Each national supervisory authority is empowered to monitor any data processing activity that takes place within its territory (jurisdiction). It is also charged with the task to monitor any data processing activities that target data subjects residing in its territory, even in those situations where the activities are carried out by non-EU data controllers or processors. However, since in an online environment data does not always respect borders, the territorial jurisdiction of a national supervisory authority is not always clear cut.

As a result:

For avoiding situations in which more than one national supervisory authority are competent, the GDPR has introduced the legal concept of the lead supervisory authority or LSA.

When national supervisory authorities realise that a case brought before them has a cross-border dimension… they refer the case to the LSA which decides if it will handle the case or not within three weeks. Article 56 GDPR provides that the lead supervisory authority for cross-border processing of data will be the authority that is competent to supervise the entity engaged in data processing of individuals in different countries or, the authority competent to supervise the main establishment of the data controller or processor in case this has different establishments in several Member States.

So taking the example of the UK (where I live) there’s a national supervisory authority which is then subject to the lead supervisory authority. That, in turn, is subject to the European Data Protection Board:

To ensure the consistent application of the GDPR throughout the EU an important role will be played by the European Data Protection Board (the Board).

Even though the denomination looks new, the Board in itself is the continuation of the existing Article 29 Working Party which was established under the old Data Protection Directive 95/46/EC.

[…]

The old Article 29 Working Party was often criticised for not adequately consulting stakeholders before taking decisions. In reaction to this criticism, the Board is required to consult interested parties where appropriate. This would of course benefit data controllers or processors that might be affected by the decisions adopted.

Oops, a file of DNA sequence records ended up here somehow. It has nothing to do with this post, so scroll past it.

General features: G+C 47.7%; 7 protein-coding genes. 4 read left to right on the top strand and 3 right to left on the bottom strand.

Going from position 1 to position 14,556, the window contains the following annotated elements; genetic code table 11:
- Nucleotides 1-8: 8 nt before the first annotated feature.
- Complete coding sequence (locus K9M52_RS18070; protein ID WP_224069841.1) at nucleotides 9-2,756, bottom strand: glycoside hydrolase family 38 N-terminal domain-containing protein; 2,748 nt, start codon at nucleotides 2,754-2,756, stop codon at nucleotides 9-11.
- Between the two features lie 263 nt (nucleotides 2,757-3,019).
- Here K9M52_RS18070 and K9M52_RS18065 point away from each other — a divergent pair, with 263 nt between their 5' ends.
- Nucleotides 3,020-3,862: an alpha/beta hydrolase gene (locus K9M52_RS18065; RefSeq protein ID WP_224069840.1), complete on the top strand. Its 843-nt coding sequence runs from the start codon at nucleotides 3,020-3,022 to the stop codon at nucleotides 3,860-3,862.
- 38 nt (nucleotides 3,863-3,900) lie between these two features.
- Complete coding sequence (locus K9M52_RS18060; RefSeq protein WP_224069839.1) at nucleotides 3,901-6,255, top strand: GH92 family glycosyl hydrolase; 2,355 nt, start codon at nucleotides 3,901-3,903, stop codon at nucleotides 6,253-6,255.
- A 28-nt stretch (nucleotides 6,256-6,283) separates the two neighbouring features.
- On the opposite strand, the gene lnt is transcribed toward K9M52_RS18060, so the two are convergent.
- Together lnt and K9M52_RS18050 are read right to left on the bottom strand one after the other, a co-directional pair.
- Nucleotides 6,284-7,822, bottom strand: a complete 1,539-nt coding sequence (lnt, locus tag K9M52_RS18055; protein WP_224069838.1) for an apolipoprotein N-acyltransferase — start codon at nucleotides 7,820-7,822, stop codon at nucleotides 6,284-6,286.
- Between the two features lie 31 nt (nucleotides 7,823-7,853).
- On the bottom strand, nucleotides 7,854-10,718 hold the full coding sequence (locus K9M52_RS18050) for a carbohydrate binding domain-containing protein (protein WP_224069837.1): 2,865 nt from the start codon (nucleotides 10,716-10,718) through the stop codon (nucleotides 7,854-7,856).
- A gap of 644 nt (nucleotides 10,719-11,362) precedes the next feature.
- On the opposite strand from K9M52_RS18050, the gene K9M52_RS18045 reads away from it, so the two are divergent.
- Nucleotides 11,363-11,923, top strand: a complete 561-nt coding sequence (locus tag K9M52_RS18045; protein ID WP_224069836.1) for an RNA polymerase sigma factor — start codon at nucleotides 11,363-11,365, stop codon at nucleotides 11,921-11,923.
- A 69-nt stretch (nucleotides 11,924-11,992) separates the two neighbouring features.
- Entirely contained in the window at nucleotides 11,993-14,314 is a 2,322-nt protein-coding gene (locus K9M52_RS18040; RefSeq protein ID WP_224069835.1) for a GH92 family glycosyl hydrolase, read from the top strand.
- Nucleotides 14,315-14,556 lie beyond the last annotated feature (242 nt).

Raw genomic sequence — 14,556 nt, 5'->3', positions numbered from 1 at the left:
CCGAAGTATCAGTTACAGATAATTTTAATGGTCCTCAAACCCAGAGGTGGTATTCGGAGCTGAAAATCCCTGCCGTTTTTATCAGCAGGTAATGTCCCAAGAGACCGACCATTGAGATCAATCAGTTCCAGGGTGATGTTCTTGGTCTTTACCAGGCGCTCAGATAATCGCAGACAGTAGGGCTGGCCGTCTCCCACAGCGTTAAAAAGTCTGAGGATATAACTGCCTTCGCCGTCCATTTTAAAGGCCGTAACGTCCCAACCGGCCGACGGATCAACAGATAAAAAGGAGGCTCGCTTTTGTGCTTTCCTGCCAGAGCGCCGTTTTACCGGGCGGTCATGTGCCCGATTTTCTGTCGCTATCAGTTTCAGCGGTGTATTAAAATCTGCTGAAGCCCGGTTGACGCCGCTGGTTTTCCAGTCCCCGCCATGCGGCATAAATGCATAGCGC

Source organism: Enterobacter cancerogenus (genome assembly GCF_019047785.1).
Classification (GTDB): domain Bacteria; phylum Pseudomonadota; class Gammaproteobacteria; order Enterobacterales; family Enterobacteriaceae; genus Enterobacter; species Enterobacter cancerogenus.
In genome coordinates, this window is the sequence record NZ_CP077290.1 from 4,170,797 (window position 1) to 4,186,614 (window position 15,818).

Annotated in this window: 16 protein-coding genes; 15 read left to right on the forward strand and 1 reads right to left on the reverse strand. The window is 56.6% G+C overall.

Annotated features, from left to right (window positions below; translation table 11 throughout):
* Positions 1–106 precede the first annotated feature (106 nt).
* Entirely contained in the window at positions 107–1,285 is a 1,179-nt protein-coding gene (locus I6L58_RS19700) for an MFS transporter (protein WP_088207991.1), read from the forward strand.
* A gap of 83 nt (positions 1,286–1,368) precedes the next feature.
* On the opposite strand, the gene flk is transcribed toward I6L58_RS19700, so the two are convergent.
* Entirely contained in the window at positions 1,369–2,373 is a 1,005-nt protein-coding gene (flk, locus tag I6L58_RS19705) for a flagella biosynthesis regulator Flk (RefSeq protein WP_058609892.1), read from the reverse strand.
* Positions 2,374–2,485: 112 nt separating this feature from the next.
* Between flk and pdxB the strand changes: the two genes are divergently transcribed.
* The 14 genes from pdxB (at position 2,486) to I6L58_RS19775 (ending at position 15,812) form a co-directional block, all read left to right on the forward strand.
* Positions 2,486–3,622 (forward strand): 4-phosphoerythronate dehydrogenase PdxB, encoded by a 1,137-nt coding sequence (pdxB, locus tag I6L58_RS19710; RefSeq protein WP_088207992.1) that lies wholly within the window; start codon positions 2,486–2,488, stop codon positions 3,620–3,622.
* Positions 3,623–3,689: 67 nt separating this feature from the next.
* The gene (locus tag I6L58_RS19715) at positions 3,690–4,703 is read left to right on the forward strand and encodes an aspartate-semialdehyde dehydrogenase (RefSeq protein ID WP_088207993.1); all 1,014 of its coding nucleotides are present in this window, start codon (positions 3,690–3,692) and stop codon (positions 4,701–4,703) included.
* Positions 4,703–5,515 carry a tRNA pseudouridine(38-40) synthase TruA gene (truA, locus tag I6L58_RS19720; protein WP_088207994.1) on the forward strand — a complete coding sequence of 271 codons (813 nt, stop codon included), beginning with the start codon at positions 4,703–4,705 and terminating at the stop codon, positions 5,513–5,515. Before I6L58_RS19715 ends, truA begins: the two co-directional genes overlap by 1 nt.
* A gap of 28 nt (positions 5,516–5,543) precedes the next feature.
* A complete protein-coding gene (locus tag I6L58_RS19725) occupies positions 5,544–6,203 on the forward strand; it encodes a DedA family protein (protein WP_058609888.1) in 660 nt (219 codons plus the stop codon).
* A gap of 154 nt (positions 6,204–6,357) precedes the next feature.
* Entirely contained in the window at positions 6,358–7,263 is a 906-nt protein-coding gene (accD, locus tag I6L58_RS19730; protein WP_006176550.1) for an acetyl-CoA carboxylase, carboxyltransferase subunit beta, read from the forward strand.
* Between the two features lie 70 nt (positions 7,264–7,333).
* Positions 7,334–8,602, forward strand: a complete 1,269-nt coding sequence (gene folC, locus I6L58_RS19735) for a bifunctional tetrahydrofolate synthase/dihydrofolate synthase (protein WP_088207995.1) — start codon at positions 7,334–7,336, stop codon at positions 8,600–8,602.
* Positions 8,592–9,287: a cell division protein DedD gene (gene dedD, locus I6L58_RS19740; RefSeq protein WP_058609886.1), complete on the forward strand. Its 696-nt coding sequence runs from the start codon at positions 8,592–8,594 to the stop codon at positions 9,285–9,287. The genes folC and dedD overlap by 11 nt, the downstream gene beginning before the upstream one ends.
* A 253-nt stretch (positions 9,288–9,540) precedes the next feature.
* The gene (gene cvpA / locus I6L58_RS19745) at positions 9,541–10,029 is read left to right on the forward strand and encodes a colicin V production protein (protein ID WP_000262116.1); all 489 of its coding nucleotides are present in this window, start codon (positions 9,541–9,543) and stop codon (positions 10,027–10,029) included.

So it sounds like the EU have learned their lesson:

Similarly with the Article 29 Working Party, the Board is composed of the heads of national supervisory authorities and the European Data Protection Supervisor (EDPS), or their representatives. The EDPS’s voting powers are restricted to those decisions that would be applicable to the EU institutions.

The Board also includes a representative of the European Commission who, however, does not have a right to vote so as to ensure the independence of the Board. There seems to be an implicit suggestion that the European Commission has exercised too much influence over the Article 29 Working Party in the past and the GDPR wants to ensure that this will not be the case in the future.

There’s some great provisions in the GDPR but I have to wonder just how quickly some of the decisions and actions will be taken:

Together with the establishment of the Lead Supervisory Authority presented in the previous step, the consistency mechanism is intended to avoid such situations. When it is clear that the decision of a supervisory authority will have an EU-wide impact, or when a request comes from a national supervisory authority, the Chair of the European Data Protection Board or from the European Commission, the Board issues a non-binding decision on a specific case. The national supervisory authority dealing with the case shall take utmost account of the decision of the Board or shall inform the Board in the case in which it does not intend to follow its opinion.

Codes of conduct

Part of any compliance system involves self-regulation, and the GDPR is no different. I like the ‘code of conduct’ approach in this regard:

For controllers and processors, codes of conduct are an important tool for achieving legal compliance and creating evidence to support this. Member states’ supervisory authorities, the board, and the commission encourage drafting codes of conduct. Such codes of conduct can be prepared, amended, or extended by associations and other bodies representing categories of controllers and processors. Codes of conduct need to include measures specifying the application of the GDPR, This includes, for example, the collection and pseudonymisation of personal data, exercise of data subjects’ rights, and notification of a data breach. Codes of conduct contain mechanisms that enable supervisory authorities to carry out mandatory monitoring of compliance. Drafts, amendments, or extensions of codes of conduct need to be submitted to the supervisory authority for approval.

Companies and other organisations have to ‘walk the walk’, though, and not just have their documentation in place:

Apart from supervisory authorities, other competent bodies with an appropriate level of expertise and accreditation can also monitor compliance with codes of conduct. Drafting codes of conduct is one thing. Committing to them is another. It is important in the sense that it can provide evidence that controllers and processors comply with the GDPR. This not only counts for controllers and processors within the EU, but also for those who are not subject to the GDPR in order to provide appropriate data protection safeguards.

Binding corporate rules

One way of moving beyond a code of conduct is for large, multi-national organisations to implement ‘binding corporate rules’: